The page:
BBC HomeExplore the BBC
This page has been archived and is no longer updated. Find out more about page archiving.

15 October 2014
WW2 - People's War

BBC Homepage
BBC History
WW2 People's War Homepage Archive List Timeline About This Site

Contact Us

Three Times Lucky

by BBC Southern Counties Radio

You are browsing in:

Archive List > Childhood and Evacuation

Contributed by 
BBC Southern Counties Radio
People in story: 
Location of story: 
Background to story: 
Article ID: 
Contributed on: 
07 July 2005

This story was submitted to the People’s Website by Pat Oakley from Crawley Library and has been added to the website on behalf of Sereta Tyas with her permission and she fully understands the sites terms and conditions.

In 1940 I was evacuated from London with my brother, his two friends and their two sisters. My mother had asked that we be kept together as we had never been away from home before and we didn’t know where we were going. I remember that it was a very long journey and we were all very scared. Eventually we were told to get off the train. We had arrived in Bath.

We were taken to a hall where there were piles of basic rations set out on long tables. We were given a carrier bag and told to pick up one of each item. Then a lady took us on a car journey to our billet. She knocked on the door several times but there was no reply. Then a neighbour came to the door, and when it was explained why we were there, she said the lady had died the week before. The billeting officer was very worried because it was getting late and everywhere was closed. The neighbour told us to wait while she spoke to her husband and when she came back she said she would take us until another place was found. We stayed there nearly a year but then it was felt that we should have separate rooms. As she had no other rooms we had to move to a new billet.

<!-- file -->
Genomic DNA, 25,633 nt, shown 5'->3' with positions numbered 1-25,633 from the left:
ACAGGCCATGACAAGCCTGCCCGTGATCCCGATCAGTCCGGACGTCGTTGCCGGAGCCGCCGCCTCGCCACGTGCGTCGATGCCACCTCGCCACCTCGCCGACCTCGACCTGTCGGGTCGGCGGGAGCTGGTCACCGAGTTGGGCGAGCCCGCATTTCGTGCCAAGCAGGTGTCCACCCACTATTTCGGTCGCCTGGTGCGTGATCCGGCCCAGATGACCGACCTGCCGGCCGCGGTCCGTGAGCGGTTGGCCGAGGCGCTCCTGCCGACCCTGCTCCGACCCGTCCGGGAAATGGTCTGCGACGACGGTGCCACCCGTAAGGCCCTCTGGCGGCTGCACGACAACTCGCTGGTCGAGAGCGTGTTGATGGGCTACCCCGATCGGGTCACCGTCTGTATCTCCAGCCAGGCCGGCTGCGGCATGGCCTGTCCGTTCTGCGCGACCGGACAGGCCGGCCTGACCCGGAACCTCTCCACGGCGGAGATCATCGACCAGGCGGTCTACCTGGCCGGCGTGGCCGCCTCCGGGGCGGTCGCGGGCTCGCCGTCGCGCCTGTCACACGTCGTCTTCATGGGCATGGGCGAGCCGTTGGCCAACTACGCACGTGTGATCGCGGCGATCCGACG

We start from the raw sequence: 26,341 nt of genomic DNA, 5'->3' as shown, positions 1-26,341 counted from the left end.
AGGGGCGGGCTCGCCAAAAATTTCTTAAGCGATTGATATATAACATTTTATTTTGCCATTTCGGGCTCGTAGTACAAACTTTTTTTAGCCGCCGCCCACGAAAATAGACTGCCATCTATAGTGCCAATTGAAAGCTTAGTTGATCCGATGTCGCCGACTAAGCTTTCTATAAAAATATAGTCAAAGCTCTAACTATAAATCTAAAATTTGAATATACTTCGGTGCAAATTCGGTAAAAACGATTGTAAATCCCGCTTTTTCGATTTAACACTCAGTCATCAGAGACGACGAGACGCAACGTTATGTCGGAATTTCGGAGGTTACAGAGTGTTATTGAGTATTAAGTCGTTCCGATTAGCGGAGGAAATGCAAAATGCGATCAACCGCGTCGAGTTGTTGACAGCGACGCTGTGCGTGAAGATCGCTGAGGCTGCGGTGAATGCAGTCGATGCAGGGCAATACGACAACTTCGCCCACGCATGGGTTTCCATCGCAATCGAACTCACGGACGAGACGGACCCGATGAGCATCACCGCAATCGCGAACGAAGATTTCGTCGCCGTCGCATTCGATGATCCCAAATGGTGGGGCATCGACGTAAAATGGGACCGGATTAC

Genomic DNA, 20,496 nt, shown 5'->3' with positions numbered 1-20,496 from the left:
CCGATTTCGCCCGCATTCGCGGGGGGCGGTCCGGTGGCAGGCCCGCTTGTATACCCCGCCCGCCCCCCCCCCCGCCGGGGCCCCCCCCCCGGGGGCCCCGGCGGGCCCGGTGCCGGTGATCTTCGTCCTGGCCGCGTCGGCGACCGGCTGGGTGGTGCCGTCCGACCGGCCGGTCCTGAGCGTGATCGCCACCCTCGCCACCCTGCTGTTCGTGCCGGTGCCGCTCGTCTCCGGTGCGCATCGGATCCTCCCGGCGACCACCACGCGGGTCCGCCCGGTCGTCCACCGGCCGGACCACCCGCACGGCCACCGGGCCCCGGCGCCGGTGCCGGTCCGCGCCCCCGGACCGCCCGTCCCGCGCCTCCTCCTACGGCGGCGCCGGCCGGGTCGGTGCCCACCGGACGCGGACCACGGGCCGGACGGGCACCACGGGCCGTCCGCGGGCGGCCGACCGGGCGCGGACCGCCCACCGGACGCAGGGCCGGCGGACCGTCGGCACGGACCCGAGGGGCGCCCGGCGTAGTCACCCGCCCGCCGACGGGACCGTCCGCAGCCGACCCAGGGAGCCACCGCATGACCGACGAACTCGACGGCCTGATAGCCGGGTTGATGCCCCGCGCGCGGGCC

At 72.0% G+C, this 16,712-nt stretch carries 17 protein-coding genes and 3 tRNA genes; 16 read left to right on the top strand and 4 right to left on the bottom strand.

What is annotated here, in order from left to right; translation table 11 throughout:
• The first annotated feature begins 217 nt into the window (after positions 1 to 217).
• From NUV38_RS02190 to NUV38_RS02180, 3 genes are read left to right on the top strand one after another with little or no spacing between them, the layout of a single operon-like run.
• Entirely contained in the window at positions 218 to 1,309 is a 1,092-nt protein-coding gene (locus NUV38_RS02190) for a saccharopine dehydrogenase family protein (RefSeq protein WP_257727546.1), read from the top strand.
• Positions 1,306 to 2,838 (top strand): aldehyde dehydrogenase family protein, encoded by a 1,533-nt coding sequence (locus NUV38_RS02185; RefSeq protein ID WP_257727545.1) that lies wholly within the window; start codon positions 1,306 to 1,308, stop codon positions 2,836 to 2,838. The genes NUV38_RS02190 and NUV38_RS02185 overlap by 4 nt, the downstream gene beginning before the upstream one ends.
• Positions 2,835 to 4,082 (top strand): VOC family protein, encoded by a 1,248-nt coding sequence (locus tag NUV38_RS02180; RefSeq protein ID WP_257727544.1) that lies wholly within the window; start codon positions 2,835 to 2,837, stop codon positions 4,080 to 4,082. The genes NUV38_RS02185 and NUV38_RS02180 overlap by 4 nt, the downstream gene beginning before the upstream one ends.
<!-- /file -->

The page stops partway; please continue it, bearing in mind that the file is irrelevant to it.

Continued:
The next lady didn’t really want us and was very upset when my brother wet the bed. He was taken to a hospital because they did not know where else to put him. I was moved to a third billet and this time the lady was very kind and like a mother to me. She took me to see my brother in hospital and when we got there we were shocked. He was alone in a long ward and very unhappy so she said she would take him in too. We were very happy there, and stayed with her until the end of the war. We stayed good friends and frequently had holidays with each other .right up until the time she died.

© Copyright of content contributed to this Archive rests with the author. Find out how you can use this.

Archive List

This story has been placed in the following categories.

Childhood and Evacuation Category
icon for Story with photoStory with photo

Most of the content on this site is created by our users, who are members of the public. The views expressed are theirs and unless specifically stated are not those of the BBC. The BBC is not responsible for the content of any external sites referenced. In the event that you consider anything on this page to be in breach of the site's House Rules, please click here. For any other comments, please Contact Us.

About the BBC | Help | Terms of Use | Privacy & Cookies Policy